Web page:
A Guide to Venice, Burano & Murano

Venice was my last stop in Italy before heading home. To be honest, I was a little worried about how I’d feel about Venice since I’ve heard people either love it or aren’t too impressed. After dropping the rental car off at Avis and heading to my airbnb, I couldn’t wait to start wondering around! To get around Venice, you can either walk since there are bridges throughout the city or you can take a water taxi. I walked the majority of the time, but I did buy a 24 hr pass for the water taxi which took me to Burano, Murano, and when I didn’t feel like walking anymore I took it through Venice. The water taxi also goes to Marco Polo Airport so if you don’t want to take the bus to the airport, you have another option!



I know its touristy, but I definitely wanted to take a gondola ride through the canal’s because why not have that experience?! Since I was there in June I knew the prices would be on the high end, but the going rate for a thirty minute gondola ride was eighty euros – not THAT bad I thought. If you’re wondering if its worth it, I thought it was!


If you head towards San Marco, the gondola prices are going to be higher – just walk around until you find a price that works for you. It’s easy to find gondoliers sitting in their gondolas waiting to take someone on a ride so walk around and you’re sure to find at least one!

Piazza San Marco

Piazza San Marco gets REALLY crowded so if you want to beat the crowd, I’d suggest waking up early and getting there by 7:30 am. Also, book your tickets ahead of time to the following attractions so you don’t have to wait in line! You’ll thank me later.

  • Basilica di San Marco – Around 8:30/ 9 am the line to get into the basilica started to twist through the piazza, but since I reserved my tickets online, I waited maybe five minutes to get in. DSC02182

Scarves work really well when its hot outside!

*Remember: Even if it’s summer and hot out, you must cover your knees and shoulders or they won’t let you in! I decided to bring scarves with me so I could take them off afterwards and go about my day without sweating too much!

  • San Marco Campanile (Bell Tower) – The Bell Tower is located directly across from the basilica and gives you a great view of Venice and the sea! There are two entrances to the bell tower: one is on the side if you’ve reserved your tickets online, the other is in the front where you can buy tickets and wait in line. I will warn you that if you decide to buy your tickets there and are traveling during high season be prepared to stand in line for a while! The people who reserved tickets online get priority and the elevator (yes- there’s an elevator, no stairs!) only hold 6 people to go up and down.


  • Doges Palace – I did notice that the line to get into Doges Palace was smaller than San Marco Campanile, but there was still a line. If you want to purchase tickets online, you also get admission for Museo Correr, Museo Archeologico Nazionale, and Monumental Rooms of the Biblioteca Nazionale Marciana. The inside of Doges Palace was one of my favorite “museums” on my trip because of the elaborate gold ceilings and decorations in every room.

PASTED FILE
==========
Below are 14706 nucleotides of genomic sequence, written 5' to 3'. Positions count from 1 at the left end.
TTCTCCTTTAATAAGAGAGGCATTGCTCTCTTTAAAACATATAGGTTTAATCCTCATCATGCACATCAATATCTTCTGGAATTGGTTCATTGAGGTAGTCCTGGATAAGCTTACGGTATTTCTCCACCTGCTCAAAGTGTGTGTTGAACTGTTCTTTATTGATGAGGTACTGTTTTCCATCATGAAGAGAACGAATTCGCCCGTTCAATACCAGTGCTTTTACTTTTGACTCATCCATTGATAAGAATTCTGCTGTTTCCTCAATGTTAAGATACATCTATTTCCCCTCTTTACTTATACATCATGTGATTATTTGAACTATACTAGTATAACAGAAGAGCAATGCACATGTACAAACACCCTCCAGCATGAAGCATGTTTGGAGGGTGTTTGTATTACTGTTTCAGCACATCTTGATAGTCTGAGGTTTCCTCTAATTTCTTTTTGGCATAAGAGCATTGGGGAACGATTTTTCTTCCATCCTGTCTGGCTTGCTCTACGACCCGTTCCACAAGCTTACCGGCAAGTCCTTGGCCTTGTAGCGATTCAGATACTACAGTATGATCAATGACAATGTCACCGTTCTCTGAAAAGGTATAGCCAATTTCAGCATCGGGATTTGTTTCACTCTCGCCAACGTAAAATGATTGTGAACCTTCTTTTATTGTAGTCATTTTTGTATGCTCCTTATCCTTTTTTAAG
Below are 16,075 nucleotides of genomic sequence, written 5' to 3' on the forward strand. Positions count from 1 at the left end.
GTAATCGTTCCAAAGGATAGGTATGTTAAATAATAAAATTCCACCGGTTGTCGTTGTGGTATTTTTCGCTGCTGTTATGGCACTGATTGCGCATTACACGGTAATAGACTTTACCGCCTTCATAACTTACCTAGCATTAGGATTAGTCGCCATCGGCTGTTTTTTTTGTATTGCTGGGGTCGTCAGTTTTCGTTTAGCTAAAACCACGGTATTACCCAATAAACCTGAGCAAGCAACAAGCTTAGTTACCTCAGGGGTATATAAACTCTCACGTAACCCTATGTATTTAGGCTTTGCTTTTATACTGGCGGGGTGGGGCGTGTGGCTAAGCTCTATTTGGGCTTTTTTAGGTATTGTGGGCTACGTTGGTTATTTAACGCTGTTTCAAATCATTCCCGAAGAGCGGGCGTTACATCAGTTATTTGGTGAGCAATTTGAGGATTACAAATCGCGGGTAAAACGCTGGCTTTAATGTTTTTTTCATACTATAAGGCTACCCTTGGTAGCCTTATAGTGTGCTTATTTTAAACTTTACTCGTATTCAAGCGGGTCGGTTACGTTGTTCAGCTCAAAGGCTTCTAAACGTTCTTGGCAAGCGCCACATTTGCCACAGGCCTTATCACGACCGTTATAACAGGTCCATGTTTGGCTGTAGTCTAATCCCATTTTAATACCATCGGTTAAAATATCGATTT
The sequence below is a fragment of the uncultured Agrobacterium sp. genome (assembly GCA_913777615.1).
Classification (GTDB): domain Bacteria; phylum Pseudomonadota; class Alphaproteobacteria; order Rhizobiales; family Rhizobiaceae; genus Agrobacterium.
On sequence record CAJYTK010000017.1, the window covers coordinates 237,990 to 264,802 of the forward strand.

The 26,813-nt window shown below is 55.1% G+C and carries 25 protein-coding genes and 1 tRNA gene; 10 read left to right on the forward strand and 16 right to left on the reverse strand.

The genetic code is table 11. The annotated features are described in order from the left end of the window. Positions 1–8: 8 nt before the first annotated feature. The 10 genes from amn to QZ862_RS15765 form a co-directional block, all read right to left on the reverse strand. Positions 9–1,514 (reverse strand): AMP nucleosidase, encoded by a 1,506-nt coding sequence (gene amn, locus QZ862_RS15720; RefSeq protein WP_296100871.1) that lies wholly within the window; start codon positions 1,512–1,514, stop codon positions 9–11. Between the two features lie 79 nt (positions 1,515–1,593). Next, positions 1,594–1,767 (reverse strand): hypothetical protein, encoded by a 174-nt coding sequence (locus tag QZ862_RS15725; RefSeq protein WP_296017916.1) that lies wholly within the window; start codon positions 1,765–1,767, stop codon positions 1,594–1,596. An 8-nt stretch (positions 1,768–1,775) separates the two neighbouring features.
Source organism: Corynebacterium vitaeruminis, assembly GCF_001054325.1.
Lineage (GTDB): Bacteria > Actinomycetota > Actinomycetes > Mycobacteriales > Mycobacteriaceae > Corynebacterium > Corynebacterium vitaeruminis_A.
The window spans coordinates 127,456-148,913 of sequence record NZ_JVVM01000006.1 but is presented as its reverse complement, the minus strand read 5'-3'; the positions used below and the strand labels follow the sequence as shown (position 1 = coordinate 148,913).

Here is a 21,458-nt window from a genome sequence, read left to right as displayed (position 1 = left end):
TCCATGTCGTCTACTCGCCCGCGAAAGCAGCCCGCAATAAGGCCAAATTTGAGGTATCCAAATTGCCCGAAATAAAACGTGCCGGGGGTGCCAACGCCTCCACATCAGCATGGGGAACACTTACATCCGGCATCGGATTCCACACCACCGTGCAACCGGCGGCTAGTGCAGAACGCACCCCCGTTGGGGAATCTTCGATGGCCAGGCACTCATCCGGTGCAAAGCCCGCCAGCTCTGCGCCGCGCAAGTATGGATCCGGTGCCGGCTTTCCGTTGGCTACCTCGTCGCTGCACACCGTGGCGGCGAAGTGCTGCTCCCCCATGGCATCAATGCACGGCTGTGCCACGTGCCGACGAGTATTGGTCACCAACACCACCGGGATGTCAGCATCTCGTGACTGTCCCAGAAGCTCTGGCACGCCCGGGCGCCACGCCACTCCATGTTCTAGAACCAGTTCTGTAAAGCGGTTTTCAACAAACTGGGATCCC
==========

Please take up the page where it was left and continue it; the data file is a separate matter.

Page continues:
Going through Doges Palace, you get to walk across the Bridge of Sighs and see the jail cells where prisoners were kept. As you walk across the Bridge, look out of the small openings. Apparently this would’ve been the last time the prisoners would see the outside before they were sentenced to death.


Chiesa di San Giorgio Marggiore


Not that many people take the water taxi across to Chiesa di San Giorgio Marggiore, but if you do, the bell tower gives you a great view of Venice – probably better than St. Marks Bell Tower!



Rialto Bridge

Rialto Bridge is the oldest bridge that crosses the Grand Canal. It’s not your typical bridge because there are shops on the bridge (like the Ponte Vecchio in Florence). This bridge gets packed full of people during the day. One early morning I went for a run and the streets led me to Rialto Bridge and NO ONE was on it! (By the way- don’t expect to run through Venice and not get lost. It’s like a labyrinth with dead ends and side streets that just lead to canals, it’s fun though trying to make your way around!)



There is also the Rialto Market where fresh fish is sold, but you want to get there in the morning to get the best before they sell out!


Murano is one of the small islands near Venice and you can take a short water taxi ride to get to. They’re known for their glass work and you’ll find Murano glass being sold all throughout Venice. Murano is not too crowded with tourists either!



loved walking through Burano! It’s another small island near Venice that you can get to with a water taxi and it’s considered one of the most colorful places in the world, for very good reason. The brightly colored painted houses add charm along the canals.


Not only is Burano known for it’s vibrant colored houses, but also intricate handmade lace. If you have a few hours, I highly recommend visiting this island.



I had gelato almost everyday in Italy, sometimes even twice a day! My top two favorite gelato places in Venice were:

  1. Gelateria Artigiana- I had several gelato’s from this gelateria, but my absolute favorite were the fruit flavors mixed with yogurt. One time I got Yogurt con Malograda (pomegranate) and another time I got Yogurt con Mandarin and they both were delicious! It was on the cheaper side too which can be hard to find!
  2. La Boutique dell Gelateria- Another gelateria that had really good gelato, I couldn’t even decide on which flavors I wanted so I ended up getting 3 flavors!!

Flavors: After Eight (mint choc chip), Amarena (cherry), Mille Foglie

If you have any favorites or awesome places that weren’t listed feel free to leave a comment, its much appreciated! ♥


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